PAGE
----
Letting Go of Self-Limiting Beliefs
If you ever want to know why a particular part of your game may be lacking… look no further than your own beliefs about that part of your game.
You see, what you believe to be true directly impacts how you approach a situation.
For example, if you think you do not have a big serve, you will probably play your serve safe during matches…
In fact, you will probably go through the motions of working on your serve in practice because you believe you lack the ability in that part of your game…
Without that added focused, hard, dedicated work, you will prove your limited belief to be true and perpetuate a lackluster serve.
Improved performance requires a change in mentality. In order to change a belief, you must first start by challenging that belief.
When you challenge a limited self-belief, you begin to see that belief for what it truly is… a thought: a thought that, for whatever reason, you have internalized as the truth.
Andy Murray, winner of 36 ATP titles, knows how a change in mentality can reap great rewards on the tennis court.
Murray was never known as a top competitor on clay surfaces early in his career.
Over the first four years on the tour, Murray compiled an 11-14 record on clay surfaces.
It took 47 final appearances before Murray advanced to a final on a clay surface, the 2015 BMW Open.
Since earning the 2015 BMW Open title, Murray has a 3-1 finals record on clay surfaces including a recent victory over No. 1 ranked Novak Djokovic, 6-3, 6-3 at the 2016 Italian Open.
Murray turned around his fortune on clay surfaces and amassed a record of 29-3 during the last two seasons by reexamining what he believed was true about his ability.
After his latest clay victory, Murray was asked, “In the beginning of your career, did you ever think about that you would one day become a specialist on clay?”
MURRAY: “I never expected to be having the results I have been having on clay… Maybe, you know, maybe I didn’t believe enough in myself. I always thought clay was my worst and hardest surface for me, but then last year, getting some wins against the best players made me realize a little bit — you know, I had always been told, my coaches had said to me that clay should really be my best surface, but it took me a long time probably to gain a little bit of confidence.”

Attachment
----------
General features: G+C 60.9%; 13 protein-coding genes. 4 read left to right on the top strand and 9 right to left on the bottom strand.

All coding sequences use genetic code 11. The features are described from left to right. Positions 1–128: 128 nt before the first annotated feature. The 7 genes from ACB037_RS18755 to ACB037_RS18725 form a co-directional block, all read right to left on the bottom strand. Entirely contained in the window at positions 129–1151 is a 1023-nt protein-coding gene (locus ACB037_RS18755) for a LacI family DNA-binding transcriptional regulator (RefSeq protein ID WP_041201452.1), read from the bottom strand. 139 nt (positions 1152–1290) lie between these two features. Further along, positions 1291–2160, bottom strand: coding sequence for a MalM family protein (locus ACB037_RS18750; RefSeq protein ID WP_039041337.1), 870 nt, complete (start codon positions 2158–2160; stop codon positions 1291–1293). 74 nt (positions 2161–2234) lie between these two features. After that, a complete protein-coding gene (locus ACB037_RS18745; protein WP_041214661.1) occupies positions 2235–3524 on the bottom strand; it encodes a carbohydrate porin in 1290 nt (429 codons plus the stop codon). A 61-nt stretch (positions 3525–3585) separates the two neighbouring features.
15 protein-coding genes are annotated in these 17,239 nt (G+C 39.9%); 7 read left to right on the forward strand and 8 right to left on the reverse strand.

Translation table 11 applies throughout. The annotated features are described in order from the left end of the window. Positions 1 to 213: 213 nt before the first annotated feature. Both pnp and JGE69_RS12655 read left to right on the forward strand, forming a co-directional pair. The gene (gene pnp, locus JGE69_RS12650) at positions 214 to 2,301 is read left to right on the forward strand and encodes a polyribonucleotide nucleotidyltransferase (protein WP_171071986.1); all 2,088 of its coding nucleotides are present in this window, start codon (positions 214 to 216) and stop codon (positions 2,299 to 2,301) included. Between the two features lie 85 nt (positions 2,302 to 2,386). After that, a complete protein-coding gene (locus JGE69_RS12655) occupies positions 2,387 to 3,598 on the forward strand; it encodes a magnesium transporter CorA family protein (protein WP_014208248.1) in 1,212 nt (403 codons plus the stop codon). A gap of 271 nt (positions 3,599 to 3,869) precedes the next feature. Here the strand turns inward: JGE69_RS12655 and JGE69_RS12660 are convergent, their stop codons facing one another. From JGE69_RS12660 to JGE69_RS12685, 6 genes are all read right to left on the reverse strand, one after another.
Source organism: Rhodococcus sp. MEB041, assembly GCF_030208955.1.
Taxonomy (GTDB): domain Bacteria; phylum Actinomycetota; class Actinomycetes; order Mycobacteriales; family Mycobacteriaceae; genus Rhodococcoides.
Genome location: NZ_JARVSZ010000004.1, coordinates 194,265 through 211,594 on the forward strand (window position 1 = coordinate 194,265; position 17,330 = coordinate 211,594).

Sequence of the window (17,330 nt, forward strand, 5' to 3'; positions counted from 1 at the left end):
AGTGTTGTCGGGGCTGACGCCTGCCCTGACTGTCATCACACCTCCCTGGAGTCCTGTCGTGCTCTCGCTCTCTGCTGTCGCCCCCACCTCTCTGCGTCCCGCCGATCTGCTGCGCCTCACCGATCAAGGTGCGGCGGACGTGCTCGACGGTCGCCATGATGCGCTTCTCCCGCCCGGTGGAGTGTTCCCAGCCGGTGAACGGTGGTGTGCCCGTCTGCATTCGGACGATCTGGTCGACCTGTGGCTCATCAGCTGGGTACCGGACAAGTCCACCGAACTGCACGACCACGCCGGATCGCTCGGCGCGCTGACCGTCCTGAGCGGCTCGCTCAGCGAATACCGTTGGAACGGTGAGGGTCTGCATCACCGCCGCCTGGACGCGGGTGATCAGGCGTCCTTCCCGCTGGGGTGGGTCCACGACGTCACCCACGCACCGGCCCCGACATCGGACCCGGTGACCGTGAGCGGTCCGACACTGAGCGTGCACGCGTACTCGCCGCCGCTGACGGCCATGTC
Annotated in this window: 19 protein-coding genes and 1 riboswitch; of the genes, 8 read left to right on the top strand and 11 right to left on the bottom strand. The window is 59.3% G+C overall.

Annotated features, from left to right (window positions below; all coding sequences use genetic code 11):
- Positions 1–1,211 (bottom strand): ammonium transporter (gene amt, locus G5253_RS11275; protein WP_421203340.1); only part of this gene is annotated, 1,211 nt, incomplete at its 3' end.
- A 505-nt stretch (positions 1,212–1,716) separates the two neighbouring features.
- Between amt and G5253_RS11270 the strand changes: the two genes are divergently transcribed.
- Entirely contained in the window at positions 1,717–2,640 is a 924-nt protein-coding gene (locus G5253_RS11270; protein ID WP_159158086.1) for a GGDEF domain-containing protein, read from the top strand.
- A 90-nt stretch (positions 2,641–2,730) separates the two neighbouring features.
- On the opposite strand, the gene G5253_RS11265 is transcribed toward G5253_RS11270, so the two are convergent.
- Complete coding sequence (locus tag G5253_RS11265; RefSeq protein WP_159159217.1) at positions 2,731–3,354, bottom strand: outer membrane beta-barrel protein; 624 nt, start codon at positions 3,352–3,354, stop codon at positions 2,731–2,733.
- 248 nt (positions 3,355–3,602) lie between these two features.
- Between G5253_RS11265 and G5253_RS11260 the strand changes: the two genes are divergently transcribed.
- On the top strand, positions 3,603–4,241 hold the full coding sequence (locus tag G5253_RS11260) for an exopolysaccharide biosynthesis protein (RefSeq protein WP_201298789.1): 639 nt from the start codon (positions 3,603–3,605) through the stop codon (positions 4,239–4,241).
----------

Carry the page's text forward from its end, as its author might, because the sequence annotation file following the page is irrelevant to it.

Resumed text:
Murray credits his change in mentality and footwork for his improved performance on clay surfaces.
MURRAY: “I don’t feel like I’m off-balance anymore, and I feel like I can chase most balls down. And, you know, it’s an easy surface for me to move on now.”
Imagine how much better you could play if you were to let go of those self-limiting thoughts that you have accepted as truths.
Strategy for Challenging Self-Limiting Beliefs:
Identify a belief of yours that limits your game. I call these self-labels, such as “I’m a poor closer” or “I’m a slow starter.”
Ask yourself the following questions:
–What caused me to believe this in the first place?
–Is this true 100% of the time?
–When have I performed successfully despite this belief?
–What is the real truth about my ability?
What you do on court is a product of what you believe about your game… so choose beliefs that will enhance your game.
Contact me for a one-page mental game test to help you identify beliefs or mindsets that might hold you back from consistent tennis. Send an email over to firstname.lastname@example.org and we’ll send over the test.
Related Tennis Psychology Articles
- How Murray Goes All Out Every Tennis Match
- Andy Murray’s Olympic Win Without His A-Game
- Murray’s New Mental Game Helps Him Break Through
- Download our a FREE Tennis Psychology Report
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